Knapp suggests concerning the Early Bronze Age ‘the early maritime ventures between Egypt and the Levant involved ships built in the Levant and manned by Levantine merchants and mariners’ (p. 169). Concerning the MB ships were built by people from Levantine ports but the Egyptian involvement cannot rule out. During LB the evidence is more and ‘the the primary role of Levantine merchants, mariners and ship owners or captains in the business of seafaring throughout the eastern Mediterranean seems beyond doubt’ ( p.172).
Knapp argues that ‘The documentary evidence also makes it clear that Levantine port towns like Ugarit, Arwad, Beirut, Byblos, Tyre, Sidon and Jaffa were intricately linked into the commercial networks that distributed, or facilitated the distribution of, a wide range of raw materials, organic goods, finished products and exotica between and beyond the other polities of the eastern Mediterranean: Egypt, Anatolia and Cyprus.’ (p.172)… and he continues ‘Documentary and material evidence alike make it clear that a great variety of mineral, organic, manufactured and ‘exotic’ goods moved to or through several Levantine and Mediterranean Egyptian ports, most notably Ugarit, Byblos, Sidon, Tyre, Tel Akko, Tell Abu Hawam, Tel Nami, Tell el-‘Ajjul and Marsa Matruh (p.173).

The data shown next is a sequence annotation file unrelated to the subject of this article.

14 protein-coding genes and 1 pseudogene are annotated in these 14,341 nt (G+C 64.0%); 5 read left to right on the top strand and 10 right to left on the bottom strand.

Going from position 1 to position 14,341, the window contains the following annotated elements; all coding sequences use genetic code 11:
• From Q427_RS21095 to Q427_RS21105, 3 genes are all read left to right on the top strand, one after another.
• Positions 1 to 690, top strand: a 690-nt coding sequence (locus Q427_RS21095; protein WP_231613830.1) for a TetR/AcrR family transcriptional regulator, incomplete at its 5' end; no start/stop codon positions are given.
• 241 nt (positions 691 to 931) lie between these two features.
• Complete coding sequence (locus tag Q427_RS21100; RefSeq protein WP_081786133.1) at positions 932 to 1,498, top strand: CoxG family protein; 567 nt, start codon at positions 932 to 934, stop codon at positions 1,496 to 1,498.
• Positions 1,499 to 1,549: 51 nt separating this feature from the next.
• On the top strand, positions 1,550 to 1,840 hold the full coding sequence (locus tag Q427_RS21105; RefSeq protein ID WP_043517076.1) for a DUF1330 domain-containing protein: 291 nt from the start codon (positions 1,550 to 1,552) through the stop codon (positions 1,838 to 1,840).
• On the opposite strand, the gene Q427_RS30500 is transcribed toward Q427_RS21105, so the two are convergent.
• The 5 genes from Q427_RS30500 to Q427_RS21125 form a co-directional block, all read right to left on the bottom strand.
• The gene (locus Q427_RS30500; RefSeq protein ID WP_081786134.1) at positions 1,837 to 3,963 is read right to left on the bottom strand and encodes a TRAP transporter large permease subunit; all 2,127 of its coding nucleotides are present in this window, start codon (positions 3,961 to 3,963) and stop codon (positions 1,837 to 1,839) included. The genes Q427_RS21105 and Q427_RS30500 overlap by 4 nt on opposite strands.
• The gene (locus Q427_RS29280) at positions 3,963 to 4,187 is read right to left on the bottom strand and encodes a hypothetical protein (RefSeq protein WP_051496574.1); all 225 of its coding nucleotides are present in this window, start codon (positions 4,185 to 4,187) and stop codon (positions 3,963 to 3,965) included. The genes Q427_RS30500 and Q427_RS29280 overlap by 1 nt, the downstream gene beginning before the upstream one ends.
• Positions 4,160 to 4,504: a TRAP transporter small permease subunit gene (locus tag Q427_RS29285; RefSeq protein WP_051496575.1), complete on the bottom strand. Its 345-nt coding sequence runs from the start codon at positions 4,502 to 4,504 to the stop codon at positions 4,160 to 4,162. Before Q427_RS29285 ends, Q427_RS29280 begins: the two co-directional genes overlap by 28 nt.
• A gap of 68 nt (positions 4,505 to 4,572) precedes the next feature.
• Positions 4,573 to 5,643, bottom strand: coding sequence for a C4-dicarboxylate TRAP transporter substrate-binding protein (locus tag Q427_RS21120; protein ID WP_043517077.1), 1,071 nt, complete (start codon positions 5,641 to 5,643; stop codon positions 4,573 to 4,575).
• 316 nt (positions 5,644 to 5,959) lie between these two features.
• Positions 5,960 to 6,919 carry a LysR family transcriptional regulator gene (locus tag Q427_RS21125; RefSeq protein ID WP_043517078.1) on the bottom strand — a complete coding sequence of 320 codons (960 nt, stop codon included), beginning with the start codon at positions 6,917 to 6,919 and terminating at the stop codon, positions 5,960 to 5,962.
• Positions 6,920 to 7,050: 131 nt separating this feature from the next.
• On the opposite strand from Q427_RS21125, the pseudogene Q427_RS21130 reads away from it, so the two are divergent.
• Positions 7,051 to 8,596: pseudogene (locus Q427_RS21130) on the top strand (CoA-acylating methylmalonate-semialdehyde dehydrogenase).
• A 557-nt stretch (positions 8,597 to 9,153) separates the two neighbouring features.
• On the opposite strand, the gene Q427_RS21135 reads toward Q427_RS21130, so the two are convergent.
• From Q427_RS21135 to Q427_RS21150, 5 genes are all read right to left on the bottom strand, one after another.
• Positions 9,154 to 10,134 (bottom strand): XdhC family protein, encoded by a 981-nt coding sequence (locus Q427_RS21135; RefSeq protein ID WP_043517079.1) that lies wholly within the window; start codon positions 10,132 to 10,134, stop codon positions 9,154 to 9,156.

In the second sub-chapter ‘networks and routes of exchange’ (p. 178-183) Knapp considers issues like the origins and emergence of early trade networks, social aspects of seafaring, ‘seascapes’, voyaging, mobility, connectivity. Here Knapp tries to answer the question addressed in the introduction about the origins and emergence of these early trade networks.
‘To develop maritime networks of exchange, it was essential for land-based polities to support people (merchants, sailors, tinkers) who were motivated to travel, and to promote the ‘technologies of mobility’ (boats, sails, port facilities) and socioeconomic institutions (the ‘palace’, merchant organisations) that assisted them (Kristiansen 2016: 156)’. (p. 178-179).
Wachsmann (2000, 811‑815, fig. 7) based on known shipwreck sites, outlined several possible Bronze Age sea routes in the eastern Mediterranean (p. 179). Tartaron (2013,185–203, 186 table 6.1) has proposed a framework with four different ‘spheres of interaction’ (coastscape, maritime small world, regional and interregional) for interpreting Late Bronze Age Aegean maritime connections and for enhancing our understanding of maritime landscapes.
Knapp (p. 181) following Tartaron (2013: 213–284) argued that the entire Aegean was a ‘regional’ sphere, comprising many small worlds, such as the Saronic Gulf, the southeastern Aegean and Miletos, and the Bay of Volos.